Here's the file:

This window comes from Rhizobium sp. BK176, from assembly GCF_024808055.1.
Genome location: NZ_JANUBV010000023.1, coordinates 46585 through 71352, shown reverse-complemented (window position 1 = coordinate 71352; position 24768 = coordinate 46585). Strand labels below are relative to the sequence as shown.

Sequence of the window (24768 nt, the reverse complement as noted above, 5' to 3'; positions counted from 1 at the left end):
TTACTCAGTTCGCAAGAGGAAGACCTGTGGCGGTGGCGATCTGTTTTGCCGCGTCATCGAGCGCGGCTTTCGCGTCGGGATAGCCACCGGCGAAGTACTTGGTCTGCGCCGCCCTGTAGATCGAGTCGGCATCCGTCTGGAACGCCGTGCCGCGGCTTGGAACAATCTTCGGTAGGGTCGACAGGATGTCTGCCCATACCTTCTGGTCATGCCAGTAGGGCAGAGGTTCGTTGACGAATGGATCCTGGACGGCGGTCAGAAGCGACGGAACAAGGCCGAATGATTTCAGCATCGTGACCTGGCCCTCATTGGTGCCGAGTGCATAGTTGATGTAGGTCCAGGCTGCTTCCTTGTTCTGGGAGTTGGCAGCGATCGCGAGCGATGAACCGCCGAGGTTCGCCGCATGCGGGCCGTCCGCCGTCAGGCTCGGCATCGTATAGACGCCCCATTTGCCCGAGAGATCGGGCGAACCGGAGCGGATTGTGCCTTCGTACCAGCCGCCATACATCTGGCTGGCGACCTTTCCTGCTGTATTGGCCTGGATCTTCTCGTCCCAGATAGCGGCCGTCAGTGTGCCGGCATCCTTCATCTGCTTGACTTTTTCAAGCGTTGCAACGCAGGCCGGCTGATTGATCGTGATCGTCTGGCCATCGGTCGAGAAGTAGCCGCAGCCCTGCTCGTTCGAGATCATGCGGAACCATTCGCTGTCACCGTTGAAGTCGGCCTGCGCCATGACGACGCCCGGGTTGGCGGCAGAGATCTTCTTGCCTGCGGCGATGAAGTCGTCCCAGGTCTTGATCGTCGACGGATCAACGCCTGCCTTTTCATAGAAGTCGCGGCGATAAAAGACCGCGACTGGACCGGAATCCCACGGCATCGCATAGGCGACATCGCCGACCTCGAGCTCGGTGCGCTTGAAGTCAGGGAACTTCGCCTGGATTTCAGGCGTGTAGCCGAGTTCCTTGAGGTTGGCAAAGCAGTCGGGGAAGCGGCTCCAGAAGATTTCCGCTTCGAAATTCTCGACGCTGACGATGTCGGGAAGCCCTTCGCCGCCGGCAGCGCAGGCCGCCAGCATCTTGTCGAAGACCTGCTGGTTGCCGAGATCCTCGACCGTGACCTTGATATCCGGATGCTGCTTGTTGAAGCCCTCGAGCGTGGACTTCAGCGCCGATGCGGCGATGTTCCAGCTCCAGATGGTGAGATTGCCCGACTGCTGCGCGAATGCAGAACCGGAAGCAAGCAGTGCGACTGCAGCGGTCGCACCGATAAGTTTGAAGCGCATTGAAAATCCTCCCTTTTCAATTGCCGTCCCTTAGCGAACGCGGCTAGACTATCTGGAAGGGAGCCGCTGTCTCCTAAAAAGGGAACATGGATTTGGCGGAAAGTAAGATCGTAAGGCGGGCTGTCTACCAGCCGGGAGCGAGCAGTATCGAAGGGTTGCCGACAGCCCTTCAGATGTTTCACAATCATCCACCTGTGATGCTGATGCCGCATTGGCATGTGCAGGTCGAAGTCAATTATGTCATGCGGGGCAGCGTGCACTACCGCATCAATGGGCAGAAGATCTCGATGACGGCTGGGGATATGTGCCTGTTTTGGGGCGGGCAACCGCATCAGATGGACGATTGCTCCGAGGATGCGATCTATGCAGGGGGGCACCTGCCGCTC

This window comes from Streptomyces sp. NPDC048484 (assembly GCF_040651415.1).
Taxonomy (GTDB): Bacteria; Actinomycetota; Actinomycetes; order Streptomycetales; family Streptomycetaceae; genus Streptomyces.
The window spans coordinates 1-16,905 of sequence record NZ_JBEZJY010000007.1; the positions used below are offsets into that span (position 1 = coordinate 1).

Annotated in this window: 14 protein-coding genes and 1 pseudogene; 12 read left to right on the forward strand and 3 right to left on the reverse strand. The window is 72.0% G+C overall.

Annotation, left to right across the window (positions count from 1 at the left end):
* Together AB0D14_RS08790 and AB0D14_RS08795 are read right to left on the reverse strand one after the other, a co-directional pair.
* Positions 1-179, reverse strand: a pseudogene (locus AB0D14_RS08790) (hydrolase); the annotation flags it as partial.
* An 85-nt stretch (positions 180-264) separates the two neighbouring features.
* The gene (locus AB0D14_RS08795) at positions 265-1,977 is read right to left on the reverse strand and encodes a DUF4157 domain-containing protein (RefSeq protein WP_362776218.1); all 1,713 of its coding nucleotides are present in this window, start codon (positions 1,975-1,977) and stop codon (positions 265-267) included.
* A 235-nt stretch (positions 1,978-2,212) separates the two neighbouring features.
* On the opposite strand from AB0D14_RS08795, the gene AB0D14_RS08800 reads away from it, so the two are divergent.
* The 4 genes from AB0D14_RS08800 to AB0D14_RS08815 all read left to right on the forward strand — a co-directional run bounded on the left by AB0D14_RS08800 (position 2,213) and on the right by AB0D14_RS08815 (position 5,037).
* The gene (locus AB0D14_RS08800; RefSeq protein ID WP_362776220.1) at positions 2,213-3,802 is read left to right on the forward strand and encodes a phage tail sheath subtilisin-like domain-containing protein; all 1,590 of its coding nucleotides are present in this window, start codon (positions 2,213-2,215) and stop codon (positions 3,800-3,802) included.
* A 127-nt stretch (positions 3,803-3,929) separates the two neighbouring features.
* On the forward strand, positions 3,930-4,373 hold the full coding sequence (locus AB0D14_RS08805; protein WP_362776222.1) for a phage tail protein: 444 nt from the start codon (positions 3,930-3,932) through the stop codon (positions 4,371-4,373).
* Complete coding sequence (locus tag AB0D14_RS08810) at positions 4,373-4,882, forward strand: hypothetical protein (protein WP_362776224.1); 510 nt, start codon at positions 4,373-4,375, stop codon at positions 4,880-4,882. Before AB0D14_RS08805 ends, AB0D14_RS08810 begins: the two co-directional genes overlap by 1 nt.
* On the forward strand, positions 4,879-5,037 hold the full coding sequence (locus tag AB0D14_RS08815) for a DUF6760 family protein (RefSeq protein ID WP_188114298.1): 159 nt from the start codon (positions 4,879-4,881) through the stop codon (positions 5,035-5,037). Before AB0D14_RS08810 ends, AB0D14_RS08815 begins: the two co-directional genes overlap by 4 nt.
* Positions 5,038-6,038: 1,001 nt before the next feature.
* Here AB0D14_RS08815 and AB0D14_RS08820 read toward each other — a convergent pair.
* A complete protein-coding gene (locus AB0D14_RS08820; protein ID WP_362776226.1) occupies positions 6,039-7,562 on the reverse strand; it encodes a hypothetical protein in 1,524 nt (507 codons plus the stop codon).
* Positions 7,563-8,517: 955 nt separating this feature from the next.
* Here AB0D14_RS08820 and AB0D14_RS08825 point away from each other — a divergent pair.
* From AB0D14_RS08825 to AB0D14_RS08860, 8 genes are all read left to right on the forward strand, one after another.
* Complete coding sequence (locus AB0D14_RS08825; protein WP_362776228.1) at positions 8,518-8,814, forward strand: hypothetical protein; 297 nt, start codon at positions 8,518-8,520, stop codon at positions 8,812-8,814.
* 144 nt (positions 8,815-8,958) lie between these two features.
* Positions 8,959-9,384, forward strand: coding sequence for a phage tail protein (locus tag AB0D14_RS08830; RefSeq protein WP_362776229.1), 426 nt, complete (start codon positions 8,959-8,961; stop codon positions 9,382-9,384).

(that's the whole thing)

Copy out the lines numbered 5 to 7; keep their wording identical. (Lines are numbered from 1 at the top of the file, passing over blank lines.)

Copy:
This window comes from Streptomyces sp. NPDC048484 (assembly GCF_040651415.1).
Taxonomy (GTDB): Bacteria; Actinomycetota; Actinomycetes; order Streptomycetales; family Streptomycetaceae; genus Streptomyces.
The window spans coordinates 1-16,905 of sequence record NZ_JBEZJY010000007.1; the positions used below are offsets into that span (position 1 = coordinate 1).